The next two photos show how much dust is generated by the sanding process. The plastic did a good job of containing it and keeping it off the homeowners’ floor.

In the last photo, you see how smooth the finished surface was.

Then the walls were wiped with a damp sponge to remove dust. Next came a primer. Once the primer is good and dry, it will be time to hang the new wallpaper.

Grasscloth in a West Houston Study

November 17, 2017

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This couple wanted the textural look of grasscloth for their study, in a newish home near Cross Creek Ranch and Cinco Ranch, a bit southwest of Houston. The pattern they chose is a medium-fine grass in a pretty uniform color. With fine grass, you don’t notice as much the mis-match of the fibers at every seam.

The grass fibers have been sewn onto the front of the wallpaper. But the black backing is less homogenous, and exhibits variations in its color. These are the horizontal differences in color that you see in the pictures.

Some of these color variations spill onto the surface of the material, too. These can be especially evident as swathes of darker colored dye on the outer edges of the wallpaper. (See photo)

Overall, this product looks very good. People who like grasscloth love the texture of the natural material. And they like the “organic look” of visible seams, mis-matched pattern (there is no pattern to match!), and the color variations at the edges and within the strips.

I believe the manufacturer of this grasscloth is York.

Folks – Please Read EVERYTHING, Including the Fine Print

November 14, 2017

When people first contact me, I send them an “info pack” that explains the wallpaper process and how I work. It has a lot of helpful and important information.

One point is my time frame. I am usually booked up 2-3 months, so most likely I will not be able to help homeowners who want to have their wallpaper up quickly.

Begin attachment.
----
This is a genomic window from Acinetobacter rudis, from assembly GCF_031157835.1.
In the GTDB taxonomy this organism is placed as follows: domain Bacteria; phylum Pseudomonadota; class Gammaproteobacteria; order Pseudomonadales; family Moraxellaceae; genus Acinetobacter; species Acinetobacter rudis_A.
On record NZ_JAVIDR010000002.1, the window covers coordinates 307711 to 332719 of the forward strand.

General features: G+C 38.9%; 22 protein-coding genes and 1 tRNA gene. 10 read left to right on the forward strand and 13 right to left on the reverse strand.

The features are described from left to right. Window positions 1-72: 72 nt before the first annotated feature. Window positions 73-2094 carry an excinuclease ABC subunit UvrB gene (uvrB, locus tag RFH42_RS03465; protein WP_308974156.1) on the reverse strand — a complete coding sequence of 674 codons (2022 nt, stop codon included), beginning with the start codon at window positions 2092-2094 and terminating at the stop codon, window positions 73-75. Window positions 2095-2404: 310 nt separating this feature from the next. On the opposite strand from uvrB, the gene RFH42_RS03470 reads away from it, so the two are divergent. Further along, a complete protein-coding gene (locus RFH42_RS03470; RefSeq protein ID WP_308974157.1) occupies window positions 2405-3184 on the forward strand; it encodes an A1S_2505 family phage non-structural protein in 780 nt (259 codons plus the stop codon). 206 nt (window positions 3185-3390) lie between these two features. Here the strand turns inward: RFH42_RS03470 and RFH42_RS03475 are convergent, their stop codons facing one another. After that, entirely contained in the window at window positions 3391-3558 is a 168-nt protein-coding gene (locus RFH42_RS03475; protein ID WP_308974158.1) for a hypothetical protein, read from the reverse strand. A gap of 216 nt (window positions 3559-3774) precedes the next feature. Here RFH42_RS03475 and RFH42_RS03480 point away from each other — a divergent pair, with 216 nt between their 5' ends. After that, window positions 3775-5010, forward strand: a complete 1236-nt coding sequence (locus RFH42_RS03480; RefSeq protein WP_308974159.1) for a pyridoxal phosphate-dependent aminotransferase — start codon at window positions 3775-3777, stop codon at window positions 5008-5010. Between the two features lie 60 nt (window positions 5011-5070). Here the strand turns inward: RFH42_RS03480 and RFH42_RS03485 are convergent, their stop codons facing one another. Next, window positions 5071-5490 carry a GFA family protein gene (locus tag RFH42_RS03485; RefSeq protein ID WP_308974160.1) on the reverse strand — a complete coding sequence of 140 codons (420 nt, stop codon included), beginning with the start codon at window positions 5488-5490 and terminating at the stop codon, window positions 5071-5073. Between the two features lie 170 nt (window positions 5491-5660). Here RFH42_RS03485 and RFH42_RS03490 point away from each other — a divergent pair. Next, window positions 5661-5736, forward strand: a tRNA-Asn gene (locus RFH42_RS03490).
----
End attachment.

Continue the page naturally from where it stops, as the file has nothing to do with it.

Another is that I don’t work on construction sites, but prefer to install the wallpaper after all the building is over and the other workmen are done and gone.

There’s a sentence advising people that I work in private residences only – no businesses or commercial settings.

I also don’t work in mid- or high-rise buildings, or many other multi-unit complexes like apartments or condos. Townhome compounds with shared driveways can be difficult, too. It has to do with multiple trips back and forth to the truck, and with hauling 50 pound buckets of paste along with bulky equipment like my 7′ long pasting table, and not blocking the neighbors access to their garages.

If people would read the information I send them, they can often discern early in the game if their situation is one that I am a good match for.

Wallpaper Once Again In Better Homes & Gardens Magazine

November 11, 2017

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Quote from the magazine: “An oversize pattern makes a small room look larger, says designer Erin Hedrick. Though large, the leaf-shape motifs on this wallpaper (Lotus by Galbraith & Paul) don’t overwhelm because they let a lot of the cream background show through.”

It’s a cute pattern that works well in this powder room, and a number of my clients have chosen similar themes. I would have tried to center the leaves, though, so they would frame the mirror equally on either side, and also land smack in the center behind the faucet.

This is the October 2017 issue.

Fireworks Light Up A Baby’s Ceiling

November 10, 2017

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This soon-to-be-new-mom has loved this wallpaper pattern for eons. I worked for the couple in their previous home, and she really wanted to use it, but could not find the right space. Now, in a larger home and with a baby girl on the way, Mom finally found the perfect place to showcase this fun pattern.

The fireworks pattern spreads out sensationally across the ceiling of this nursery. It really pulls your eye up, yet doesn’t compete with the other décor in the room. Mom is going to use some bright pops of blue accents through out the room, as well as one large painting that pulls in the blue color.